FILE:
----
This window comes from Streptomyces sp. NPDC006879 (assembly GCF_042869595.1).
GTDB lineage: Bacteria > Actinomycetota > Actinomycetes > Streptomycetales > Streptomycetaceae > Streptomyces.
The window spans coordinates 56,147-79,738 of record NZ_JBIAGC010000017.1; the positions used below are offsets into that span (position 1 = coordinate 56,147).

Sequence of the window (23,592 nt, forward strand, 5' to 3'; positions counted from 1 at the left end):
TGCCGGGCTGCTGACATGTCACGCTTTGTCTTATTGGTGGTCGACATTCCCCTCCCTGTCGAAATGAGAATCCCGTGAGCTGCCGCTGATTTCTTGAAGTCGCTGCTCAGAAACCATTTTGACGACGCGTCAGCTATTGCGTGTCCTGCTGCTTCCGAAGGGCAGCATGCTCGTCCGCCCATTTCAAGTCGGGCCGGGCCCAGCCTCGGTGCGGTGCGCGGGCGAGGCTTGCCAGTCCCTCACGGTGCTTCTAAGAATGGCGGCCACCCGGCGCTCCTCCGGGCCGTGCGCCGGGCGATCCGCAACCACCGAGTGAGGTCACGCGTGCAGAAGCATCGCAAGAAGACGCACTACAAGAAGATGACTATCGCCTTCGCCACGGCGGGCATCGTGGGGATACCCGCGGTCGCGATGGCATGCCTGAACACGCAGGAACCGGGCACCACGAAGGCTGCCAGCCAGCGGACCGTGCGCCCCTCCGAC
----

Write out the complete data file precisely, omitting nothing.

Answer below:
This window comes from Streptomyces sp. NPDC006879 (assembly GCF_042869595.1).
GTDB lineage: Bacteria > Actinomycetota > Actinomycetes > Streptomycetales > Streptomycetaceae > Streptomyces.
The window spans coordinates 56,147-79,738 of record NZ_JBIAGC010000017.1; the positions used below are offsets into that span (position 1 = coordinate 56,147).

Sequence of the window (23,592 nt, forward strand, 5' to 3'; positions counted from 1 at the left end):
TGCCGGGCTGCTGACATGTCACGCTTTGTCTTATTGGTGGTCGACATTCCCCTCCCTGTCGAAATGAGAATCCCGTGAGCTGCCGCTGATTTCTTGAAGTCGCTGCTCAGAAACCATTTTGACGACGCGTCAGCTATTGCGTGTCCTGCTGCTTCCGAAGGGCAGCATGCTCGTCCGCCCATTTCAAGTCGGGCCGGGCCCAGCCTCGGTGCGGTGCGCGGGCGAGGCTTGCCAGTCCCTCACGGTGCTTCTAAGAATGGCGGCCACCCGGCGCTCCTCCGGGCCGTGCGCCGGGCGATCCGCAACCACCGAGTGAGGTCACGCGTGCAGAAGCATCGCAAGAAGACGCACTACAAGAAGATGACTATCGCCTTCGCCACGGCGGGCATCGTGGGGATACCCGCGGTCGCGATGGCATGCCTGAACACGCAGGAACCGGGCACCACGAAGGCTGCCAGCCAGCGGACCGTGCGCCCCTCCGAC